[SciPy-dev] SciPy Foundation
Sat Aug 1 11:20:17 CDT 2009
> I have seen email threads asking
> what the SciPy goal is, without any clear resolution (?).
How's this for a goal/mission statement (for SciPy, IDL, and Matlab):
(The toolstack) is a professional-quality numerical computation and
visualization environment that supports convenient handling of
numerical arrays, provides a rich set of basic tools and algorithms
for science and engineering, and supports a variety of both general
and discipline-specific application software. It is easy for
numerically savvy teens to learn, but rich enough to support the most
complex of professional applications. It can be run both
non-interactively and interactively, with the latter featuring both
GUI and rich command-line interfaces. It comes with full
documentation, is easy to install and run on all popular platforms,
has a strong online user community spanning all disciplines, and has
commercial support and consulting.
For SciPy, I'd replace the part after the last comma with "is free and
open-source, supports cloud computing, and has options for commercial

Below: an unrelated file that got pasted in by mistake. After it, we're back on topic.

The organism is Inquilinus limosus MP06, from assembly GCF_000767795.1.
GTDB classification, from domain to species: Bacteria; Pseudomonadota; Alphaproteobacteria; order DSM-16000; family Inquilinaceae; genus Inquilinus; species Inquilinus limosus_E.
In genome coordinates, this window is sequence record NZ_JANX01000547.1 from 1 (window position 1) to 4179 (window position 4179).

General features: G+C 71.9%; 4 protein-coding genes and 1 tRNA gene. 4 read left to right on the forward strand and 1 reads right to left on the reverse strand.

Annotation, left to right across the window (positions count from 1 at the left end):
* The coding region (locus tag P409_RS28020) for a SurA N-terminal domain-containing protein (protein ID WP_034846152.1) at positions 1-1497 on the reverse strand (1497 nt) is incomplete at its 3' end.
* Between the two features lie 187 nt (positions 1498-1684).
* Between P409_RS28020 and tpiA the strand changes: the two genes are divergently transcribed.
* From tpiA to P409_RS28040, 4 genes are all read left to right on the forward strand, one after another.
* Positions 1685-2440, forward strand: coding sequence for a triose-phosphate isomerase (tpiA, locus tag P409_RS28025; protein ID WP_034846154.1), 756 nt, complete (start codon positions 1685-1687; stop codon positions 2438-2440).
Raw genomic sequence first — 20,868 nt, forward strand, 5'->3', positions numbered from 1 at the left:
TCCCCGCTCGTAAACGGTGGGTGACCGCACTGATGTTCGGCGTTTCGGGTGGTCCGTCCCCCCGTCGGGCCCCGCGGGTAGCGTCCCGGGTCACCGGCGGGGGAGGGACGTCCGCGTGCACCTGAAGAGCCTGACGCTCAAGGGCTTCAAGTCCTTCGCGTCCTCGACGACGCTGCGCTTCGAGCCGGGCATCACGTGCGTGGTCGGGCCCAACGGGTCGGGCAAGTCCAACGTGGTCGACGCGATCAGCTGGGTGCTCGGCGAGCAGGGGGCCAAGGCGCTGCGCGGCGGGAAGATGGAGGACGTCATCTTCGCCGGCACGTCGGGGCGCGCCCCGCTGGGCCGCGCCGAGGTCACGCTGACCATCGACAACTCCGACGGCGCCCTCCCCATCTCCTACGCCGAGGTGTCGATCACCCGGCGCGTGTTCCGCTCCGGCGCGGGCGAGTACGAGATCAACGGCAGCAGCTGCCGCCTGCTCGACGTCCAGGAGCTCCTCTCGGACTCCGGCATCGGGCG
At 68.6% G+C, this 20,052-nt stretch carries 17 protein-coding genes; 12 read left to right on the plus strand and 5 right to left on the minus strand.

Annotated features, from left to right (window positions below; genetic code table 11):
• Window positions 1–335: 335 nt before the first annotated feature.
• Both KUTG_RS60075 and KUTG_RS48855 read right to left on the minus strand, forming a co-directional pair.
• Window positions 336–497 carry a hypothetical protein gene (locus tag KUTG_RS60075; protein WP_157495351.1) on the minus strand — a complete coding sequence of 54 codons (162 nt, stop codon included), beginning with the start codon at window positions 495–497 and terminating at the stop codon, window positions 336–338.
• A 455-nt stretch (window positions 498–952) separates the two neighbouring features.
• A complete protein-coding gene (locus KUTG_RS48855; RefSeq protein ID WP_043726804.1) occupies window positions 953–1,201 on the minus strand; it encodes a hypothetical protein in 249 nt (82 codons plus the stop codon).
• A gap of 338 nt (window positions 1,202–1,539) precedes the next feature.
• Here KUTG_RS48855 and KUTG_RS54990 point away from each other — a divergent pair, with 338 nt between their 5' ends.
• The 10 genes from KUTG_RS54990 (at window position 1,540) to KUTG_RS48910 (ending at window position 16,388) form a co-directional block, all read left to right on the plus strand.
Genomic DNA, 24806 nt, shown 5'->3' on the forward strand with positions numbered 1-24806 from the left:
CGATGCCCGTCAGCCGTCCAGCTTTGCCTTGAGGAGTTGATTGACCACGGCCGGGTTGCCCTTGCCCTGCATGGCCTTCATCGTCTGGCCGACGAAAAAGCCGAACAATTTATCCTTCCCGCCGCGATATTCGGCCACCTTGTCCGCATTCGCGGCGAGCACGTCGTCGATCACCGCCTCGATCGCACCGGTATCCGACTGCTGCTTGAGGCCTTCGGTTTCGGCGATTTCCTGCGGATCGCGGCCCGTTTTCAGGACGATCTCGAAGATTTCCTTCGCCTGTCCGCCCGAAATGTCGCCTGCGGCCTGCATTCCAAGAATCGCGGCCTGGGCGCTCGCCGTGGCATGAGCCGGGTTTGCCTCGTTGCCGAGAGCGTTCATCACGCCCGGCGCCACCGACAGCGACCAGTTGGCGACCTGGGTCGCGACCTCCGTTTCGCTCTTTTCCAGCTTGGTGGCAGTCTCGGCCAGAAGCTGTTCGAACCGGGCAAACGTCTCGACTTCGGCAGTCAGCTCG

user support and consulting." One could add to the list of general
features, such as symbolic manipulation, parallel processing, etc.,
but it's already getting long.
For SciPy, some of this, of course, is not yet true, which is the
point of the current thread.
Another way of looking at it:
For me, SciPy is a replacement for IDL that improves on it in some
areas. No more, but no less. That doesn't say what it *is*, since it
just begs the question, "what is IDL", but it does identify the space
I'd like to see SciPy occupy. It occupies most of the space IDL
occupied for me now, except for a few crucial areas. The main one is
that enough of my colleagues use it that I can exchange codes with
them. A code written in an interpreted language that your colleague
does not use is not useful to them. If it's not useful to them, then
the interest in your contribution is that much smaller. So, my goal
is to make SciPy (the toolstack, not the package) *to them* be what
IDL is to them today. That is a lot more than what IDL is to me,
since I have more of a knack for computers than most of my colleagues.
They need a one-touch install, hold-your-hand docs, GUIs, and so
forth. They are also less interested in the linguistic improvements
of Python over IDL. Or, they are until they really get coding, which
is long after they make the decision to give it a spin. This is a
good thing in a way, since it means that once they try it, they
*really* like it. Most current SciPy users, I think, are savvy enough
about computers that we can work around the shortcomings, but the next
round of adopters will always be less savvy than the last, on the
whole, hence the need for better and lower-level docs, professional
packaging on all platforms, etc.
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